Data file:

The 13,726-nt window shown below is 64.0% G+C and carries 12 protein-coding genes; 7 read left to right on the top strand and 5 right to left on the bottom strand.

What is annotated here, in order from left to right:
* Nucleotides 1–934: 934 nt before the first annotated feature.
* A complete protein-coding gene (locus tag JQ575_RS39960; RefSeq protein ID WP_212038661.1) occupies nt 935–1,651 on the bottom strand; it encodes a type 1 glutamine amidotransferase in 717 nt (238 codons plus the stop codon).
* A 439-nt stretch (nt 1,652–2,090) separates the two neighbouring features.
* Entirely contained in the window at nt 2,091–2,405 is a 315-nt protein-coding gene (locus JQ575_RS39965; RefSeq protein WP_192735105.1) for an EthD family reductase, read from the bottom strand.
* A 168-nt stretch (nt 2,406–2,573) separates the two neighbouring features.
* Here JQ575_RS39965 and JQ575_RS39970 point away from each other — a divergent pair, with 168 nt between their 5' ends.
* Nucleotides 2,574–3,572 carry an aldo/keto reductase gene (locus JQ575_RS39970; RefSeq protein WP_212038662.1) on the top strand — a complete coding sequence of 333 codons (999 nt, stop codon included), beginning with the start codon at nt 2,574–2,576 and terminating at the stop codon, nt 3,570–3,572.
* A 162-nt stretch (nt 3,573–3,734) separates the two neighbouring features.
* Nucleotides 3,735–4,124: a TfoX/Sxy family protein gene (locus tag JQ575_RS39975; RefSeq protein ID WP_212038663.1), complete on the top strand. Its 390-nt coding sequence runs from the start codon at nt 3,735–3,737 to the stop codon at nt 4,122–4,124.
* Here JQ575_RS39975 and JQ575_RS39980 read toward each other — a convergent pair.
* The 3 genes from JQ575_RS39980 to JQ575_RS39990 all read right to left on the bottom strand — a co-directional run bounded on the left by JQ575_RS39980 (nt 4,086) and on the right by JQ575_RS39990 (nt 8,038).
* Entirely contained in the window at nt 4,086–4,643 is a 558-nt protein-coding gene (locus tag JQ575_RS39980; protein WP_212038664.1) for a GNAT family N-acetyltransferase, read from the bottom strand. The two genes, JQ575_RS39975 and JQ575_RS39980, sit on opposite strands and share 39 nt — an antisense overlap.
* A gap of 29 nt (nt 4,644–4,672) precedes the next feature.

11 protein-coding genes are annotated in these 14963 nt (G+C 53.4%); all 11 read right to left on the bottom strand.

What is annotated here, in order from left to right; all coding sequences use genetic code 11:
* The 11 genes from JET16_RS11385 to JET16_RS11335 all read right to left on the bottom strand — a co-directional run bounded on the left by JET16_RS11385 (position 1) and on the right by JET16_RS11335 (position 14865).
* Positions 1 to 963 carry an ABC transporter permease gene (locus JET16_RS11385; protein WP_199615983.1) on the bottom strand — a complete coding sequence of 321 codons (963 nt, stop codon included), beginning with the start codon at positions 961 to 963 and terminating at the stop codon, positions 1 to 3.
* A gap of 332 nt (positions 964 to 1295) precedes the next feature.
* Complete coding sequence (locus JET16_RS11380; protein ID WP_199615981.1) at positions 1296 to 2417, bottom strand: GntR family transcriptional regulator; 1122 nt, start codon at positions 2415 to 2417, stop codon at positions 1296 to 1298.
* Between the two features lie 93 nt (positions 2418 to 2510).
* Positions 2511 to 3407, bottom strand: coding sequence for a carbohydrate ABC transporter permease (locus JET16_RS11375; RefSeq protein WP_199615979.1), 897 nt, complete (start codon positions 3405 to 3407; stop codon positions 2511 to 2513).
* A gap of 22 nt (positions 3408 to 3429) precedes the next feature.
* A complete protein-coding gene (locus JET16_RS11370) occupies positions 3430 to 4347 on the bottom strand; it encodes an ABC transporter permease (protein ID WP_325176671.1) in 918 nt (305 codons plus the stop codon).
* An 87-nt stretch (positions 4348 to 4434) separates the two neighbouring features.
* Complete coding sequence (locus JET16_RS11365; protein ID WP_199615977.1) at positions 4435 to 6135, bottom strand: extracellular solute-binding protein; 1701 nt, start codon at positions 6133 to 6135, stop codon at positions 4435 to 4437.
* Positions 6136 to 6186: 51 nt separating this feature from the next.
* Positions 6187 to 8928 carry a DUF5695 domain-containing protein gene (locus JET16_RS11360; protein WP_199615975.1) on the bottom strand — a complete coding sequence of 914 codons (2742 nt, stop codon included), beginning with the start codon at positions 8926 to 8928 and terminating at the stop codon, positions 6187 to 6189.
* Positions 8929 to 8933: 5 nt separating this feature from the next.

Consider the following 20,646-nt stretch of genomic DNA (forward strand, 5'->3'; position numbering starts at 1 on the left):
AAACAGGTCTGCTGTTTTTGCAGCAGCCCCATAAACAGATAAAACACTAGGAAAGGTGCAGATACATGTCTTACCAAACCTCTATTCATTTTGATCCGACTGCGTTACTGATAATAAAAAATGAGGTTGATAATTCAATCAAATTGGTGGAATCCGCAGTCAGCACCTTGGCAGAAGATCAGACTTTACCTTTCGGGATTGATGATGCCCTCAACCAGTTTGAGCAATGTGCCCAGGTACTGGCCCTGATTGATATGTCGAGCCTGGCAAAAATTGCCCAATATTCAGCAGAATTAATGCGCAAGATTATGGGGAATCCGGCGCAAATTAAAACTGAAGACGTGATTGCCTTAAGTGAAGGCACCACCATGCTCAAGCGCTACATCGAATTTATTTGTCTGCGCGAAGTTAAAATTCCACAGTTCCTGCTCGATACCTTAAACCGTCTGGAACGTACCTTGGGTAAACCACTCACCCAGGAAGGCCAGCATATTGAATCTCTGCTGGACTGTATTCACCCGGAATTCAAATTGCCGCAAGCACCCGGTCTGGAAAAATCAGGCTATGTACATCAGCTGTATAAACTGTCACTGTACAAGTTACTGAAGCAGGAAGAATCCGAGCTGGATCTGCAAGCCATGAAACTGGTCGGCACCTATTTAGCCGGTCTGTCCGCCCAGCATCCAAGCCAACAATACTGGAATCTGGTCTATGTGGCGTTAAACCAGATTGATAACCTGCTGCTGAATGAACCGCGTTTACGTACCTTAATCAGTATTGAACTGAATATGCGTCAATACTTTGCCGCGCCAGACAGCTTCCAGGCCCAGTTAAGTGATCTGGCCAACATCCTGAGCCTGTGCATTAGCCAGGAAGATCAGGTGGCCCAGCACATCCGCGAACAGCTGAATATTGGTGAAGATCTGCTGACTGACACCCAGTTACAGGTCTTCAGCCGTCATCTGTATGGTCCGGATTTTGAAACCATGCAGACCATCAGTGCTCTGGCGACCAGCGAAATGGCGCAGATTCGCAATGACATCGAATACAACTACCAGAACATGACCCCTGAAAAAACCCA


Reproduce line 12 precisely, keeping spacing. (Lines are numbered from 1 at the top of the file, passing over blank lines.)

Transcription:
* Here JQ575_RS39975 and JQ575_RS39980 read toward each other — a convergent pair.